Marking 20 years
of bold journalism,
reader supported.
Events, contests and other initiatives by The Tyee and select partners.

Hanging On to Haida: Indian Linguist Shares Tools to Save a Language

SFU course in field linguistics helps Haida words live on.

Christopher Cheung 6 May

Christopher Cheung is editorial assistant at The Tyee.

Learning a language can be hard, but it's even harder when there's almost no one left to learn it from. That was the challenge for Simon Fraser University visiting professor Anvita Abbi. She decided to teach a course on Haida, which she had no experience with before -- and almost no one to learn it from.

"When I came here, I realized there are hardly any [Haida] speakers left, except maybe two or three," she said.

Abbi came to SFU as a visiting scholar for the school's partnership with the Indian Council for Cultural Relations. She's an expert on endangered languages in her home of India.

When asked to teach a course at SFU, she insisted on it being a field course. As someone with experience preserving languages, she took up the challenge of teaching students how to preserve Haida, one of B.C.'s endangered Indigenous languages.

Abbi knew it would be crucial to have a native Haida speaker around. The director of SFU's First Nations Language Centre, Marianne Ignace, found Haida elder Lawrence Bell, who assisted Abbi with the course.

Bell grew up with the language as a child and knows he's one of the last native Haida speakers in the world. However, he admits that even he has gaps in his knowledge. "All the fluent speakers are all gone!" he said.

It's a challenging reality of learning an endangered tongue. But as Abbi says, it means that everyone in her class is a young student once again.

Check out the full story at SFU's website here.  [Tyee]

This article is part of a Tyee Presents initiative. Tyee Presents is the special sponsored content section within The Tyee where we highlight contests, events and other initiatives that are either put on by us or by our select partners. The Tyee does not and cannot vouch for or endorse products advertised on The Tyee. We choose our partners carefully and consciously, to fit with The Tyee’s reputation as B.C.’s Home for News, Culture and Solutions. Learn more about Tyee Presents here.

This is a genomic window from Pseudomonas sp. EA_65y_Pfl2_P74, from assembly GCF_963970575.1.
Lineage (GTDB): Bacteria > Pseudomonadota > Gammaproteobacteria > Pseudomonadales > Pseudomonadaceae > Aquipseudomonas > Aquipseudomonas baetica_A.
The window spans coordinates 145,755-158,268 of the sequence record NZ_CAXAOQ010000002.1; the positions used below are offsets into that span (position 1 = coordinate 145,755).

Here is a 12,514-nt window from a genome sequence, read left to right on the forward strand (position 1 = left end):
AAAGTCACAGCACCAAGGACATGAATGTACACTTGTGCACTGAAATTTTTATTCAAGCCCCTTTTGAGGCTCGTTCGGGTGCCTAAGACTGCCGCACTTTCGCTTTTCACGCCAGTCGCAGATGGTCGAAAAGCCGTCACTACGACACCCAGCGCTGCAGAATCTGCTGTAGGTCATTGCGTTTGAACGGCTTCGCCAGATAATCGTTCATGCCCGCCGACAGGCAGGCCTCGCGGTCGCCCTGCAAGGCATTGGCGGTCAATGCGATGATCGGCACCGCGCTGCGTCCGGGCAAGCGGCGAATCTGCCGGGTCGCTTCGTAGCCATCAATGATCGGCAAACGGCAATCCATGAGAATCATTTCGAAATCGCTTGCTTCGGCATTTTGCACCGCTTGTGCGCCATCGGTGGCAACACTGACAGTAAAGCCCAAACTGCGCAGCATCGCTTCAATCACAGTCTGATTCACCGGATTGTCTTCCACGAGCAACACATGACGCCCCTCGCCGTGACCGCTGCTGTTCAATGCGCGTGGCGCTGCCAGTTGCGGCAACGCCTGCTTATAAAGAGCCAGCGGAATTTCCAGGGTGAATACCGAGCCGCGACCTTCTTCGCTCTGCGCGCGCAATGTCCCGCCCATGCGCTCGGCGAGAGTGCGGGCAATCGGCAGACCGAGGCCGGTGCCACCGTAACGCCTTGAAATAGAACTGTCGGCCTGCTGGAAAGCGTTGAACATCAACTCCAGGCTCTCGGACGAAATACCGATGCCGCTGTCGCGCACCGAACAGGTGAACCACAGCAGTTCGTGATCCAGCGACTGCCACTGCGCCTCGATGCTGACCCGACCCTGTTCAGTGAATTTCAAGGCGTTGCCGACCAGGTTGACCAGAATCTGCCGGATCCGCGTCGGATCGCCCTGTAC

• Share:

Facts matter. Get The Tyee's in-depth journalism delivered to your inbox for free

Tyee Commenting Guidelines

Comments that violate guidelines risk being deleted, and violations may result in a temporary or permanent user ban. Maintain the spirit of good conversation to stay in the discussion.
*Please note The Tyee is not a forum for spreading misinformation about COVID-19, denying its existence or minimizing its risk to public health.


  • Be thoughtful about how your words may affect the communities you are addressing. Language matters
  • Challenge arguments, not commenters
  • Flag trolls and guideline violations
  • Treat all with respect and curiosity, learn from differences of opinion
  • Verify facts, debunk rumours, point out logical fallacies
  • Add context and background
  • Note typos and reporting blind spots
  • Stay on topic

Do not:

  • Use sexist, classist, racist, homophobic or transphobic language
  • Ridicule, misgender, bully, threaten, name call, troll or wish harm on others
  • Personally attack authors or contributors
  • Spread misinformation or perpetuate conspiracies
  • Libel, defame or publish falsehoods
  • Attempt to guess other commenters’ real-life identities
  • Post links without providing context


The Barometer

Are You Concerned about AI?

Take this week's poll